"I'm new to the world of Vs but I love all of the info I'm getting from you (the
vizsla listserv)! My biggest problem is that I can't find a breeder in my area. Does
anyone know of any breeders in Virginia or North Carolina? I want to choose my puppy
myself, not just have a distant breeder pick one and send him/her to me!"
"Kelly, I'm sure you are going to get many responses to your last sentence. The
reason breeders pick puppies for people is not necessarily because of the distance
involved. You may find a breeder that lets you pick whichever puppy you want, but I will
tell you for sure that many reputable breeders will not do that. Many will give you the
choice of a couple out of the litter, but probably not all. The reasons for that are many.
In your case, since you are "new to the world" of Vizslas, I would HIGHLY
recommend that you choose a breeder who does the picking for you or at least limits your
selection. First, the breeder has likely years of experience with the Vizsla breed and
would probably be better able to tell personalities at a glance (which even if you spend
two days picking your pup a glance is what you are getting) than you would as a newcomer.
Secondly, the breeder has spent the last 7 weeks with the puppies, watching them grow and
develop personalities. The breeder knows which pup is dominant, which is the most docile,
which is the most bold, which will likely be a handful and challenge you, which will not.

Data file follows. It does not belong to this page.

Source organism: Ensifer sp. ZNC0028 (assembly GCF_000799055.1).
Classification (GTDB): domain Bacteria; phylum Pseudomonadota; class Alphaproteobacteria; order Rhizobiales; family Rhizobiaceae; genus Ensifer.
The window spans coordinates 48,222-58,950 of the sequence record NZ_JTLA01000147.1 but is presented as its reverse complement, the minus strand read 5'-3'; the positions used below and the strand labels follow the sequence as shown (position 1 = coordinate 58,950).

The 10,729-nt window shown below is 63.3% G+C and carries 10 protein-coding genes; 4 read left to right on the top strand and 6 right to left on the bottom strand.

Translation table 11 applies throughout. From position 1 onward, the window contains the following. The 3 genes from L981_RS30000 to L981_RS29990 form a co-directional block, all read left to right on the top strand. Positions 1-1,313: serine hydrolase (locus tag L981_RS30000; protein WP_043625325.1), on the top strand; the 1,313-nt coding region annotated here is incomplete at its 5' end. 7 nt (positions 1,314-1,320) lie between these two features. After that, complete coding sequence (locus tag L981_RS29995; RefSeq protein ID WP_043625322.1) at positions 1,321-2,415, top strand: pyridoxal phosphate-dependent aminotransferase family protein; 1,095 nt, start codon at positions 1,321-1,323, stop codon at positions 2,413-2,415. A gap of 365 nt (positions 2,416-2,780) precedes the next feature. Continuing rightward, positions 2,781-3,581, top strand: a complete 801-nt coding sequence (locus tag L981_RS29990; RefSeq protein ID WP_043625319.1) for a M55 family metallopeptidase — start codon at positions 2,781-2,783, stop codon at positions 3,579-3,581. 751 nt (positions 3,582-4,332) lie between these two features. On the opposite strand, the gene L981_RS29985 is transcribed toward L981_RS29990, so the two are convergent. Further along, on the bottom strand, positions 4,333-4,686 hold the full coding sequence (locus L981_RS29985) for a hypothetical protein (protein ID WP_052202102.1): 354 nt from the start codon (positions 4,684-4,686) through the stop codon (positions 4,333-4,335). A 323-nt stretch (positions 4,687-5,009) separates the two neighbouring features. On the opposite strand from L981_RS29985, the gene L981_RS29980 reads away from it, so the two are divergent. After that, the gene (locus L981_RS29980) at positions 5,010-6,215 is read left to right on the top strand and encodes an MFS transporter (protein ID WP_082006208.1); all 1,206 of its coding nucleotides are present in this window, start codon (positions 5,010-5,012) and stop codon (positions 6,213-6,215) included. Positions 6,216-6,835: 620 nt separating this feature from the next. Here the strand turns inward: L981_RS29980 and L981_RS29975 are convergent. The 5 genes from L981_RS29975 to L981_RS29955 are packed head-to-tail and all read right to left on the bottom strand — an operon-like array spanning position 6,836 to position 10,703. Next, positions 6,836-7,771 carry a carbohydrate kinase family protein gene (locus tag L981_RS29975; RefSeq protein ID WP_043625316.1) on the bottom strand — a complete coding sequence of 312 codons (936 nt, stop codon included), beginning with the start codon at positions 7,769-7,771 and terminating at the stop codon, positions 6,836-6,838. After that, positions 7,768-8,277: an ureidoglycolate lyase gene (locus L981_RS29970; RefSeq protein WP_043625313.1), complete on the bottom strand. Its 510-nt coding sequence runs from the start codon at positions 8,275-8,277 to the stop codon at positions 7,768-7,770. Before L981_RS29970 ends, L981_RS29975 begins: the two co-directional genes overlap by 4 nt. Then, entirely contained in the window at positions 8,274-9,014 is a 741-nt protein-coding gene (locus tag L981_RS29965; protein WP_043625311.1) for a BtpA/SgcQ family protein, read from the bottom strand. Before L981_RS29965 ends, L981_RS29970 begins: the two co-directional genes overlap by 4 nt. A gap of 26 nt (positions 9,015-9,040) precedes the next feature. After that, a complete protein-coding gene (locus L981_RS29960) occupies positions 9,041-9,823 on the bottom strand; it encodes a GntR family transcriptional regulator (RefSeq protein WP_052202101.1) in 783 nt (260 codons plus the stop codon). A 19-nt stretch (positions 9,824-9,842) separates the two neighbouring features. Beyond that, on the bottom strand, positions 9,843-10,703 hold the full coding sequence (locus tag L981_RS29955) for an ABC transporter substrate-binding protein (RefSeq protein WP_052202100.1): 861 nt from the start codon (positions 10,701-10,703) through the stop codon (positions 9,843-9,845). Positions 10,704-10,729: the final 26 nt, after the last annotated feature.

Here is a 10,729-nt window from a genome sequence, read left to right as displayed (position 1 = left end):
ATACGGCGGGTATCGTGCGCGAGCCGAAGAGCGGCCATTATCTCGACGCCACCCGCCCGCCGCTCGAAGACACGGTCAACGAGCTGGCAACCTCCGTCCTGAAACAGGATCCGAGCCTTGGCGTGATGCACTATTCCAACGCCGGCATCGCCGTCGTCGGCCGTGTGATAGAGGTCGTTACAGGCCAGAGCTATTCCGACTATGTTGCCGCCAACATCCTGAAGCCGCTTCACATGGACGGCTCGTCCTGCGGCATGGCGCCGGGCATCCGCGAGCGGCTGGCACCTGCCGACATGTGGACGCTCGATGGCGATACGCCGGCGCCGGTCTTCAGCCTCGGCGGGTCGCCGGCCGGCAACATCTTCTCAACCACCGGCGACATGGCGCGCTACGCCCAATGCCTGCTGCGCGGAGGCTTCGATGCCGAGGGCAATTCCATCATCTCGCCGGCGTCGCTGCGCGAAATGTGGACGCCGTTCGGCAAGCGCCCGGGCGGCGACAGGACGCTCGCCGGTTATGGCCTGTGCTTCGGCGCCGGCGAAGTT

Many times the breeder has done temperament tests on the pups to help make these
determinations. As a first time owner, you definitely do not want the most dominant, nor
do you want the one that the others pick on or that is the last to come out and greet you.
You need one that is in between. Another consideration is that the breeder probably will
have some people looking for pups with show potential. If you are not, you probably will
not be able to take one of the pups that the breeder thinks may turn out to be showable.
They may have some people who are looking for performance dogs (field trials, hunt tests,
agility, competitive obedience.) The breeder will probably have some idea which those pups
would be also.
Remember, it is in the breeder's (and the breed's) best interest for puppy/owner
matches to be good ones. Breeders have invested a lot of time, effort and money in their
litters. In my opinion, choosing the right breeder is more important than choosing the
particular pup from a litter. If you find the right breeder and the right litter, you'll
get the right pup."